Norwood Estate Planning Lawyer
Replace the Terms of the State’s Estate Plan with Your Own
There are many legal strategies involved in estate planning, including wills, revocable living trusts, irrevocable trusts, durable powers of attorney, and health care documents. New clients often say that they do not have an estate plan. Most people are surprised to learn that they actually do have a plan. In the absence of legal planning otherwise, their estate will be distributed after death according to Massachusetts’s laws of intestacy. Of course, this may not be the plan they would have chosen. A properly drafted estate plan will replace the terms of the State’s estate plan with your own, contact our experienced Norwood estate planning lawyers today.
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Your Last Will and Testament
Your last will and testament is just one part of a comprehensive estate plan. If a person dies without a will they are said to have died “intestate” and state laws will determine how and to whom the person’s assets will be distributed. Some things you should know about wills:
A will has no legal authority until after death. So, a will does not help manage a person’s affairs when they are incapacitated, whether by illness or injury.
A will does not help an estate avoid probate. A will is the legal document submitted to the probate court, so it is basically an “admission ticket” to probate.
A will is a good place to nominate the guardians (or back-up parents) of your minor children if they are orphaned. All parents of minor children should document their choice of guardians. If you leave this to chance, you could be setting up a family battle royal, and your children could end up with the wrong guardians.
Trusts: Revocable Living Trusts, Irrevocable Trusts, Testamentary Trusts, Special Needs Trusts, etc.
Trusts come in many “flavors,” they can be simple or complex, and serve a variety of legal, personal, investment or tax planning purposes. At the most basic level, a trust is a legal entity with at least three parties involved: the trustmaker, the trustee (trust manager), and the trust beneficiary. Oftentimes, especially when the trust is created, all three parties are represented by one person or, in the case of a married couple, persons. For example, a person may create a trust (the trustmaker) and name themselves the current trustee (trust managers) who manages the trust assets for their own benefit (trust beneficiary) during their lifetime and then name a successor trustee(s) at their death and then children, grandchildren, and/or charities as death beneficiaries.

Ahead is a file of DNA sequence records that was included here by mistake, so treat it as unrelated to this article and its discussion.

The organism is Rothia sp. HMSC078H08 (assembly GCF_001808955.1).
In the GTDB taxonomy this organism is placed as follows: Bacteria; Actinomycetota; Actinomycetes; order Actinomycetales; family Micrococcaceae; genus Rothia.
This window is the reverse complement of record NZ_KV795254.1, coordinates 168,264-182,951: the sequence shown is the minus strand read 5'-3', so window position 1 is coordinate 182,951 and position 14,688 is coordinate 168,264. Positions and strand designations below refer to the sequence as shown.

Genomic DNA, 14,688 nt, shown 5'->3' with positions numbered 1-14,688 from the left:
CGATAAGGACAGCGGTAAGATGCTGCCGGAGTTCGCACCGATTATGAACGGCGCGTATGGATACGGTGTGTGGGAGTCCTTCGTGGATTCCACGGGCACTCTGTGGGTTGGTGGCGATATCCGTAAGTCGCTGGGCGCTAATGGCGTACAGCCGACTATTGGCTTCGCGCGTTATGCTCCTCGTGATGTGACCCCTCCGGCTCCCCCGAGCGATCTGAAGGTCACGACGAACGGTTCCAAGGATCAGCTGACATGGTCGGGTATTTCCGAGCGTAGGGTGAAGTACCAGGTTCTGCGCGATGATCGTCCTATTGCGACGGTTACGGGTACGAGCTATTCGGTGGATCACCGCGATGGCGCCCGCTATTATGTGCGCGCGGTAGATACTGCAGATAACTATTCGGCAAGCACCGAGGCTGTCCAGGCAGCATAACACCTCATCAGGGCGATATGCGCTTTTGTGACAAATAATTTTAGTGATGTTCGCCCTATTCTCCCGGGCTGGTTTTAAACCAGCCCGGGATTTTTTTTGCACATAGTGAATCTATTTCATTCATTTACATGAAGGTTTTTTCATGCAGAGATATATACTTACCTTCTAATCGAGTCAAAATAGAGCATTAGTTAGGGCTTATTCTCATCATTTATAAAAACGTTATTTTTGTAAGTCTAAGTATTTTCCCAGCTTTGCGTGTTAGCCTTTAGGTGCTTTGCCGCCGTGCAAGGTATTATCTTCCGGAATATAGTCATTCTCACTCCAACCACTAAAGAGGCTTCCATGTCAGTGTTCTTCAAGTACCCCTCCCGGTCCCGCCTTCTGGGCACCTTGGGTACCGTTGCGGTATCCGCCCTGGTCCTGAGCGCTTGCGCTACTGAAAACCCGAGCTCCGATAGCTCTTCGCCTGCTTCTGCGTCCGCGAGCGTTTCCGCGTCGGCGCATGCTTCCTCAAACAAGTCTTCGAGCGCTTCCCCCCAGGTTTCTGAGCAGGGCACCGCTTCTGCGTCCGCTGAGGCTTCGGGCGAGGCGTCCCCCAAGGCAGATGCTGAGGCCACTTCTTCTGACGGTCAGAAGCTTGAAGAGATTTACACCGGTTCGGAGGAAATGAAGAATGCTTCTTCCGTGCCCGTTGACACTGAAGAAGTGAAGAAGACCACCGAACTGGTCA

Depending on the situation, there may be many advantages to establishing a trust, including avoiding probate court. In most cases, assets owned in a revocable living trust will pass to the trust beneficiaries (or heirs) immediately upon the death of the trust-maker(s) with no probate required. Certain trusts also may result in tax advantages both for the trustmaker and the beneficiaries by reducing estate taxes or eliminating capital gains taxes on inherited assets as a result of a step-up in basis. Or they may be used to protect property from creditors, or simply to provide for someone else to manage and invest property for the named death beneficiaries where the trustmaker decides to hold assets back in trust for a certain period and not distribute outright at his or her death.
Powers of Attorney
A power of attorney is a legal document giving another person (the attorney-in-fact) the legal right (powers) to do certain things for you. What those powers are depends on the terms of the document. A power of attorney may be very broad or very limited and specific. All powers of attorney terminate upon the death of the maker, and may terminate when the maker (principal) becomes incapacitated (unable to make or communicate decisions). When the intent is to designate a back-up decision-maker in the event of incapacity, then a durable power of attorney should be used. Durable Powers of Attorney should be frequently updated because banks and other financial institutions may hesitate to honor a power of attorney that is more than a year old.
Health Care Documents (or Advance Directives)
An advance directive is a document that specifies the type of medical and personal care you would want should you lose the ability to make and communicate your own decisions. Anyone over the age of 18 may execute an advance directive, and this document is legally binding in Massachusetts. Your advance directive can specify who will make and communicate decisions for you, and it can set out the circumstances under which you would not like your life to be prolonged if, for example, you were in a coma with no reasonable chance of recovery.
A document that goes hand-in-hand with your advance directive is an authorization to your medical providers to allow specified individuals to access your medical information. Without this authorization, your doctor may refuse to communicate with your hand-picked decision maker.